It's not only in our own lives that we need to think about the personal impact of our technology use. As educators, it's also our responsibility to think about how we'll help students develop sustained habits of contemplative computing. There are three ideas we should start with.
First, we need to teach our students that they are humans, not computers. And as humans, they require a significant amount of processing time. Pang quotes futurist Anthony Townsend: "Minds, organizations, cities, entire societies all need time to integrate and process ideas. If you think you have to constantly, instantly react, rest and contemplation and deliberation--the ability to think about what you're doing--disappears."
I wonder what happens when we constantly have students tied to digital tools, or we replace human interaction with isolated, online activity. Because of the breakneck speed of our test-happy education system, this often replaces taking time to reflect and think, away from backlit illumination, 140 character snippets, and self-destructing photographs. I'm as guilty of this digital immersion and rapid pacing as anybody, so I wonder how we balance our over-tested digital natives' love of screens with a protected space to sit a while, wonder, and process. They need time to think robustly about what the things they're learning actually mean in relation to their world.
Secondly, we need to teach students that when they do use technology, it should be to produce high-quality work that stems from reflection, thought and planning. In his book You Are Not a Gadget, Jaron Lanier offers some ideas about resurrecting personhood in the world of Web 2.0. One idea he offers is "posting a video once in a while that took you one hundred times more time to create than it takes to view." Think about what a difference it would make if our students started following just that one principle.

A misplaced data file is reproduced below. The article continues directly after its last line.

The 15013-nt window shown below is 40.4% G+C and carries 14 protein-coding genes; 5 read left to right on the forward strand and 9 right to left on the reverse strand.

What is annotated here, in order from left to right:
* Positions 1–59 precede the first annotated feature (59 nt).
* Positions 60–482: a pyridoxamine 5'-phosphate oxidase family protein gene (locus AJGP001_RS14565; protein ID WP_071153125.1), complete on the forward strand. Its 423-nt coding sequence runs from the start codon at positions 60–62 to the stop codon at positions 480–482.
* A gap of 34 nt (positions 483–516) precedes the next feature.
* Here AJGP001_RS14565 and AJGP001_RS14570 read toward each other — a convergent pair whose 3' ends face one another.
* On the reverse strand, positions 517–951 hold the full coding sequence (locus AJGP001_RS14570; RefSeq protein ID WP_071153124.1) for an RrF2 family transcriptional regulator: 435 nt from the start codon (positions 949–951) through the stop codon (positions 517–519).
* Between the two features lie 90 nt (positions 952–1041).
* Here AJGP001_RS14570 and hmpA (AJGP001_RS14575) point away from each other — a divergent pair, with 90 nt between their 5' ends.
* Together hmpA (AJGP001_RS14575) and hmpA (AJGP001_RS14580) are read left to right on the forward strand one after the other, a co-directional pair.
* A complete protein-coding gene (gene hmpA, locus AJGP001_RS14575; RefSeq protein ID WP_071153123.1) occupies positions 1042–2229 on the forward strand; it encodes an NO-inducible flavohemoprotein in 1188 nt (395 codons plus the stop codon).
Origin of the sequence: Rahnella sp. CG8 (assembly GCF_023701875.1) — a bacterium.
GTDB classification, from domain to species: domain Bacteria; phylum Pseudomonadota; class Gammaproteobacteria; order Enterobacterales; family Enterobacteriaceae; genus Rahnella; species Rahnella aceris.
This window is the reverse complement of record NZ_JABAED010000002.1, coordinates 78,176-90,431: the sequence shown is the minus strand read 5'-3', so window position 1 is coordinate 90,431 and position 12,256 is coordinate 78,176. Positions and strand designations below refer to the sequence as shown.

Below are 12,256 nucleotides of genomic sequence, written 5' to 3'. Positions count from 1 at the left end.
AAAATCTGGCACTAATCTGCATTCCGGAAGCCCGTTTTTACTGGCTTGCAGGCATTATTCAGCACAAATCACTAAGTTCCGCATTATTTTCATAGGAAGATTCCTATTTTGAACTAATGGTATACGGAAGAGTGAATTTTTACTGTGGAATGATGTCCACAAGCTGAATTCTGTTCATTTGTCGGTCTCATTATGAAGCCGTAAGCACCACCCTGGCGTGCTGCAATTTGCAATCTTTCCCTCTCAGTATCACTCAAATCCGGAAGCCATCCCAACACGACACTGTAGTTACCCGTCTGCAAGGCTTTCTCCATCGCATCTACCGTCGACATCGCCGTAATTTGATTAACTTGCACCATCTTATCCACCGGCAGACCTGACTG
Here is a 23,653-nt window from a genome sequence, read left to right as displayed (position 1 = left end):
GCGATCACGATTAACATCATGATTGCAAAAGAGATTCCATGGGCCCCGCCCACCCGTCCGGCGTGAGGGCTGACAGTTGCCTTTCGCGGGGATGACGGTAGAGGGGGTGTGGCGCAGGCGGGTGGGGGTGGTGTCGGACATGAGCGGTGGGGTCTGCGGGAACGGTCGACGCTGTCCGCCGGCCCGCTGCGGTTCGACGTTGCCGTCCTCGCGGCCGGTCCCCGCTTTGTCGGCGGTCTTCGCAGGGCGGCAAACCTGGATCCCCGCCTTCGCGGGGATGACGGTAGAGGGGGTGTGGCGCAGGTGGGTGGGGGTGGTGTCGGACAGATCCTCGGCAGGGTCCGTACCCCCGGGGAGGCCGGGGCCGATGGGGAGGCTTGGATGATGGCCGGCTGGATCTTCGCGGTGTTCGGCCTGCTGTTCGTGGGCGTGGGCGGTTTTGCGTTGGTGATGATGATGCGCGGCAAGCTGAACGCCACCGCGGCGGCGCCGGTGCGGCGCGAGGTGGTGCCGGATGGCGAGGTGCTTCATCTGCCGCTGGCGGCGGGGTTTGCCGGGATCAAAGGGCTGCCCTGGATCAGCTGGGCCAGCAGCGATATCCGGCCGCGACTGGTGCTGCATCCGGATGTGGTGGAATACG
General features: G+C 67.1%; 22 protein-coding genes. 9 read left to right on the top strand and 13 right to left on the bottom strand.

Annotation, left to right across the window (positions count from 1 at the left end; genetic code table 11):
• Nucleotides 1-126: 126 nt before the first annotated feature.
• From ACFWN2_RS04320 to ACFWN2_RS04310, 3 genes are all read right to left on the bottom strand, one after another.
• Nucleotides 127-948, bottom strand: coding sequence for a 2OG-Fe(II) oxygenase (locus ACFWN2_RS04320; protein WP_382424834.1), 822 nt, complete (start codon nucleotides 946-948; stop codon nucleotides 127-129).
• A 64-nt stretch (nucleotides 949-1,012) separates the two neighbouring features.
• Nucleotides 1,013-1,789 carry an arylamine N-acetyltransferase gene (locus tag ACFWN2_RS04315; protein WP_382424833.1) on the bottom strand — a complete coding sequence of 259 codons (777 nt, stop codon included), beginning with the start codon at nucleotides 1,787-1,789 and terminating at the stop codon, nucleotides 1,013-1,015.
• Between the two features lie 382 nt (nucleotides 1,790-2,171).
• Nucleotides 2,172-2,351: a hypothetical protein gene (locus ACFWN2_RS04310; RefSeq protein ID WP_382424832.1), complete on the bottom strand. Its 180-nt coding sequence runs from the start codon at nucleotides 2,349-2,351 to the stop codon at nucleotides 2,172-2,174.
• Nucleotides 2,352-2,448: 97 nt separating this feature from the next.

If we can lead our students to produce thoughtful, reflective work, we've directed them toward the calmer waters of contemplative computing. We've also brought them a step closer to making sure that what they offer the digital world has substance and value, and isn't just a reflex where they produce high-volume, low-quality content simply because they can.
Finally, we should consider modeling digital Sabbaths in our classroom. When districts invest in technology, there's a great deal of pressure to make sure it's used as often as possible. The people with the purse strings want to make sure the expense is justified. But is this the best way to determine when to use technology and when to leave it in the cart? Instead, we need teachers and administrators who say that every day doesn't have to be lit by the glow of a screen because there are other, and often better, ways to learn.
When we show students that we are intentionally cutting our Ethernet umbilical cord for the day, we can start to have genuine conversations about how technology is affecting their quality of life outside of the classroom. Hopefully, students will start to adopt the idea of a regular, technology-free space in their own lives.
Pang calls us to explore the effects of our technology use on our quality of life, whether or not our pursuit of constant connection aligns with our deepest goals, and how profoundly the quality of our work is impacted in a world of constantly accessible distraction. Contemplative computing needs to become our mindset, a filter to use as we evaluate new technology, whether it's for personal or classroom use.
Pang closes out his book by saying "Connection is inevitable. Distraction is a choice." These seven words are worth contemplating as we evaluate our own technology use. Additionally, they're worth teaching students as we help them navigate their media-soaked reality. To make our students thoughtful producers instead of mindless consumers, contemplative computing needs to become a cornerstone of our edtech implementation, and Pang is a strong voice to lead the way.